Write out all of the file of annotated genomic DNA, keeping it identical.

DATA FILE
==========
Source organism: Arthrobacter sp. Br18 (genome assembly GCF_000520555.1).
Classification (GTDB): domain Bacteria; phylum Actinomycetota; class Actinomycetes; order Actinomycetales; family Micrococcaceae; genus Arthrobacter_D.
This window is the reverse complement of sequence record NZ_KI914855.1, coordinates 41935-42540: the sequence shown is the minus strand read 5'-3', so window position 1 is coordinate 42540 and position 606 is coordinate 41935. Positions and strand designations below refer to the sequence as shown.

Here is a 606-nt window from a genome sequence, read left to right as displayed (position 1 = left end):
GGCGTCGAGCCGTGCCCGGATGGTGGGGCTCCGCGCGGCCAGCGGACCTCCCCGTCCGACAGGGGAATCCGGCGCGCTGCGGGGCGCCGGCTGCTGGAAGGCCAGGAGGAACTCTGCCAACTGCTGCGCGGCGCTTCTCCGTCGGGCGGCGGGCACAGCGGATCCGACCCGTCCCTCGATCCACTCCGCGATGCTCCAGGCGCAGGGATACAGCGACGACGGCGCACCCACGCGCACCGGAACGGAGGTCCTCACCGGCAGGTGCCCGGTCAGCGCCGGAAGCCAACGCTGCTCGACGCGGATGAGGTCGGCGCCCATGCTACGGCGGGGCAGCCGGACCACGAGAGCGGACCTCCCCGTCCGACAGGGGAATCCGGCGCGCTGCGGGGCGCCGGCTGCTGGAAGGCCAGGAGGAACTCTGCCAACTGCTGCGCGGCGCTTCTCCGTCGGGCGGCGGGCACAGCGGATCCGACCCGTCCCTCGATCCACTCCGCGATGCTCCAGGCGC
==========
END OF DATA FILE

Source organism: Arthrobacter sp. Br18 (genome assembly GCF_000520555.1).
Classification (GTDB): domain Bacteria; phylum Actinomycetota; class Actinomycetes; order Actinomycetales; family Micrococcaceae; genus Arthrobacter_D.
This window is the reverse complement of sequence record NZ_KI914855.1, coordinates 41935-42540: the sequence shown is the minus strand read 5'-3', so window position 1 is coordinate 42540 and position 606 is coordinate 41935. Positions and strand designations below refer to the sequence as shown.

Here is a 606-nt window from a genome sequence, read left to right as displayed (position 1 = left end):
GGCGTCGAGCCGTGCCCGGATGGTGGGGCTCCGCGCGGCCAGCGGACCTCCCCGTCCGACAGGGGAATCCGGCGCGCTGCGGGGCGCCGGCTGCTGGAAGGCCAGGAGGAACTCTGCCAACTGCTGCGCGGCGCTTCTCCGTCGGGCGGCGGGCACAGCGGATCCGACCCGTCCCTCGATCCACTCCGCGATGCTCCAGGCGCAGGGATACAGCGACGACGGCGCACCCACGCGCACCGGAACGGAGGTCCTCACCGGCAGGTGCCCGGTCAGCGCCGGAAGCCAACGCTGCTCGACGCGGATGAGGTCGGCGCCCATGCTACGGCGGGGCAGCCGGACCACGAGAGCGGACCTCCCCGTCCGACAGGGGAATCCGGCGCGCTGCGGGGCGCCGGCTGCTGGAAGGCCAGGAGGAACTCTGCCAACTGCTGCGCGGCGCTTCTCCGTCGGGCGGCGGGCACAGCGGATCCGACCCGTCCCTCGATCCACTCCGCGATGCTCCAGGCGC